13. Networking among national parliaments has been a powerful means of fostering exchanges of information and experience between parliaments and of working at sub-regional level, with six regional groups being set up, led by co-ordinators appointed by the contact parliamentarians. As emphasised in Vienna by PACE President Lluís Maria de Puig, the active involvement of all national parliaments through networking constituted a unique and exemplary way of working, and was certainly one of the values added by this campaign to the collective efforts of European and international institutions. The Council of Europe was effectively in a position to ask all the national parliaments to serve as relay stations in a campaign endeavouring to promote human rights. I should also like to suggest that this experience be taken further in the Parliamentary Assembly, which must continue to be the driving force in Europe urging national parliaments into action on this issue.
14. Secondly, the parliamentary dimension of the campaign enabled new issues to be raised that it was not possible to deal with:
  • almost 80% of the members of parliament in Europe are men. Men’s involvement in combating violence against women, which was the subject of a specific PACE activity, is worth continuing. Several countries have begun to set up networks of male MPs, modelled on the Swedish Parliament’s network, which has been operating since 2002. In this context, I am pleased that Mr Steingrímur J. Sigfússon (Iceland, UEL), Chairperson of the Committee on Equal Opportunities for Women and Men, is currently writing a report on “Involving men to achieve gender equality”, which will enable the work done by the PACE during the campaign to be taken further and expanded;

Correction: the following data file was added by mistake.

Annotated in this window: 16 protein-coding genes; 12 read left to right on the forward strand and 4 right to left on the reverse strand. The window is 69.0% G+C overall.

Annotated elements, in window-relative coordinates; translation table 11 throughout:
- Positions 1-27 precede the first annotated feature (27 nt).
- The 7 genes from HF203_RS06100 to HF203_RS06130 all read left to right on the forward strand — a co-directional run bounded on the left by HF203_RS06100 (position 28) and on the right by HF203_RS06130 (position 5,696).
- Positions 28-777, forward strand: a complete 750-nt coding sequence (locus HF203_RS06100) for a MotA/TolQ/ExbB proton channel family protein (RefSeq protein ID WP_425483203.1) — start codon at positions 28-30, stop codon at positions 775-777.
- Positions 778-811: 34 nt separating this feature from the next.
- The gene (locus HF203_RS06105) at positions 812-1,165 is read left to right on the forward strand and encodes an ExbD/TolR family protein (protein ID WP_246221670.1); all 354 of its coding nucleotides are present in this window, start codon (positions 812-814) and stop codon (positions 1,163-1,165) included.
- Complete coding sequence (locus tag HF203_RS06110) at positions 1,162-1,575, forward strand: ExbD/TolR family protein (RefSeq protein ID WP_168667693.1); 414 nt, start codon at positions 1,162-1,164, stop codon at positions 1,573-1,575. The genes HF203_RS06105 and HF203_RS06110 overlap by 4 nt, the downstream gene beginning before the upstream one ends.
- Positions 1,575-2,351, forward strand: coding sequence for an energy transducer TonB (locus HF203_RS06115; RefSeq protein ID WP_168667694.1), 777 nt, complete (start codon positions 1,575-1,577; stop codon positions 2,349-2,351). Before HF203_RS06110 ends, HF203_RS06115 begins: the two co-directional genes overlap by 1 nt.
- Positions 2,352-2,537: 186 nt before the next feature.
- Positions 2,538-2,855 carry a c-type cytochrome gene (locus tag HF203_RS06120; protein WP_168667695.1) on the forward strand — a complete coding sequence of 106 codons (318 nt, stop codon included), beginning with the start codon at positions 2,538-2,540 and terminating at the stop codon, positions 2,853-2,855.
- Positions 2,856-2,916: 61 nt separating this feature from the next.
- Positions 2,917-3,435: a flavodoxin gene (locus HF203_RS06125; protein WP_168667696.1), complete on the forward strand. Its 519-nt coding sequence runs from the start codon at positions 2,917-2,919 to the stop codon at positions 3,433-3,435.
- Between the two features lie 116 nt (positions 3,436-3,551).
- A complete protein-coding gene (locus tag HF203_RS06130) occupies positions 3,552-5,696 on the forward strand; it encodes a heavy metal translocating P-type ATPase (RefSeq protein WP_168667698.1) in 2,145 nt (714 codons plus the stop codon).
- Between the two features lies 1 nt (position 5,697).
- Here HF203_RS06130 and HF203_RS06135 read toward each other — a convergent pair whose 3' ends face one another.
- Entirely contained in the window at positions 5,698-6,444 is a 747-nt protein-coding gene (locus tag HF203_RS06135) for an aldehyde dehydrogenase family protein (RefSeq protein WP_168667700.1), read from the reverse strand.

• the cost of domestic violence is another crucial factor. Some studies have already been published, assessing the costs associated with domestic violence,Note whether in terms of health services, the justice system or policing. It is, however, also necessary to take account of the – financial and human – costs that arise indirectly for families and national economies;
  • the investment of budgetary resources in combating violence against women and the promotion of gender equality must become priorities that must be taken into account when national budgets are drawn up, through gender budgeting. This presupposes the ability to identify clearly the resources allocated, and to identify the aims pursued. In this context, I applaud the efforts made by the Scandinavian and Baltic states, at the initiative of Mrs Hägg, regional co-ordinator, to identify the funds assigned to combating violence against women;Note
  • the situation of migrant women who face domestic violence, and their access to protection arrangements, need to be better grasped in Council of Europe member states. Co-operation with the Council of Europe’s North-South Centre in Lisbon would be particularly helpful in involving the countries of origin in discussions on this matter. I am pleased that our colleague Mrs Nursuna Memecan (Turkey, ALDE) has tabled a motion for a recommendation on this subject;Note
  • certain legal concepts, such as stalking and feminicide could also be investigated.
15. Finally, the setting up of co-operation and assistance programmes, inter alia, at parliamentary level, might be an excellent means of helping national parliaments to bolster their legislation, draw up parliamentary strategies for amending legislation and subsequently supervise this, and promote exchanges of good practice. It is in my view important for countries that have advanced legislation (such as Spain, Austria, Finland and the Netherlands) to be able to support the efforts of less advanced countries. The Council of Europe should include the combating of domestic violence against women and other gender-based forms of violence in its co-operation and assistance programmes (including parliamentary programmes) and seek extra budgetary funds to finance these activities.

4 Promoting the drafting of a framework convention on the severest and most widespread forms of violence against women